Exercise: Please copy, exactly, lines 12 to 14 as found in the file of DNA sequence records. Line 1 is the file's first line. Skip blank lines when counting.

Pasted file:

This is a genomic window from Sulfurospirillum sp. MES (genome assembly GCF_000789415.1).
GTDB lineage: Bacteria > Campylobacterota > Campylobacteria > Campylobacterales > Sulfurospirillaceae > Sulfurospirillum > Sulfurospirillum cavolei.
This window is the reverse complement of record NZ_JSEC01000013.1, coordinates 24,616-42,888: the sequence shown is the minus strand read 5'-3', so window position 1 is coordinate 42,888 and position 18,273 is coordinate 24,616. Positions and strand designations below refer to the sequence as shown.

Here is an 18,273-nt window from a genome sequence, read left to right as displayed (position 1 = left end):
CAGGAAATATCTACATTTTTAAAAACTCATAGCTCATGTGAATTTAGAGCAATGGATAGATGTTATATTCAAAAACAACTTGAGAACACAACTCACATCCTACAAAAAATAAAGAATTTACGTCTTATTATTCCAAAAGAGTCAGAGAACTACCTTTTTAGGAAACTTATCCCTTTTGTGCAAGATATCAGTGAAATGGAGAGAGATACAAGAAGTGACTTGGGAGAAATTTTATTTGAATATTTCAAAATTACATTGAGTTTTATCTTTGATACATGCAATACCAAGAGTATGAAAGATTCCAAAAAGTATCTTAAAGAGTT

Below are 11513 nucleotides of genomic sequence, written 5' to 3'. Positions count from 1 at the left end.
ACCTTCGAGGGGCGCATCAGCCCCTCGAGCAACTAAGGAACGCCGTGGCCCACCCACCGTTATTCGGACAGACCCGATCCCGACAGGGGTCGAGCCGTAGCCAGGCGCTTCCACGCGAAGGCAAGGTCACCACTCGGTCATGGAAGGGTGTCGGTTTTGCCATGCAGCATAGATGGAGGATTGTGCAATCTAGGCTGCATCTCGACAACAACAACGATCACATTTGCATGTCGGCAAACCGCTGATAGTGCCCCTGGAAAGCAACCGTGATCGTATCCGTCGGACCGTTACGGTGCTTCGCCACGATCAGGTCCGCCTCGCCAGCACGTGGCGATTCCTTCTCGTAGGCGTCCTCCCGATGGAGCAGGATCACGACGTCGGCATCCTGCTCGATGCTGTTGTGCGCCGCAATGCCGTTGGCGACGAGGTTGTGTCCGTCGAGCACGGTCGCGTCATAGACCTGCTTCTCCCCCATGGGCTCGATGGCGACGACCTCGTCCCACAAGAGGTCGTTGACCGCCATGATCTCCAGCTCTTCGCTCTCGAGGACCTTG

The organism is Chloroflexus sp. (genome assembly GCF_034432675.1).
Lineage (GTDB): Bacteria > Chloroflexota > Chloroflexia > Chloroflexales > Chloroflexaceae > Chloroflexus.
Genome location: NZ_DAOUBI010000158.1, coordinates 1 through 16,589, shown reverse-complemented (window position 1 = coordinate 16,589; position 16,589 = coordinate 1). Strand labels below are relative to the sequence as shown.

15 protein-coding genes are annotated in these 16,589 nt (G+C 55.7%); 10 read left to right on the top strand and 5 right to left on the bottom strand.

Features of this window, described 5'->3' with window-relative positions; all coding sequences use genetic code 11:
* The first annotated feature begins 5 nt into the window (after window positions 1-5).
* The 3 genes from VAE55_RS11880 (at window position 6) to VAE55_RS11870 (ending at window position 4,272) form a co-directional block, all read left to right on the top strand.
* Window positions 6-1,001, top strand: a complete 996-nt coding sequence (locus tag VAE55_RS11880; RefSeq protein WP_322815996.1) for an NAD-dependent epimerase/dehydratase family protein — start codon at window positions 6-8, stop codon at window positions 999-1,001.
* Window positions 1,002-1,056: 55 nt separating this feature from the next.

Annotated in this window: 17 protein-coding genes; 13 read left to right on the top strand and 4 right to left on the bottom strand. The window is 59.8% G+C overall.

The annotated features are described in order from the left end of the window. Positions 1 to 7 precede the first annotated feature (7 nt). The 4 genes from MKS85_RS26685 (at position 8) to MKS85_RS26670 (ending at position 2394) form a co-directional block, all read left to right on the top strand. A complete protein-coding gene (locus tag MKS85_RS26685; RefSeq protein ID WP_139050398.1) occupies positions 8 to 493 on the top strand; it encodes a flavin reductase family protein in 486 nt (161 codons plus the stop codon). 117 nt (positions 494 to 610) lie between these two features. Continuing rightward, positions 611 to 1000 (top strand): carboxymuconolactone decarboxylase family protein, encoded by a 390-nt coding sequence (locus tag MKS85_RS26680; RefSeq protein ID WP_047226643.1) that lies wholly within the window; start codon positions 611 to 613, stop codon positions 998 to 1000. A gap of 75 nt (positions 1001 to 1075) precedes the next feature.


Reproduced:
Features of this window, described 5'->3' with window-relative positions; all coding sequences use genetic code 11:
* The first annotated feature begins 5 nt into the window (after window positions 1-5).
* The 3 genes from VAE55_RS11880 (at window position 6) to VAE55_RS11870 (ending at window position 4,272) form a co-directional block, all read left to right on the top strand.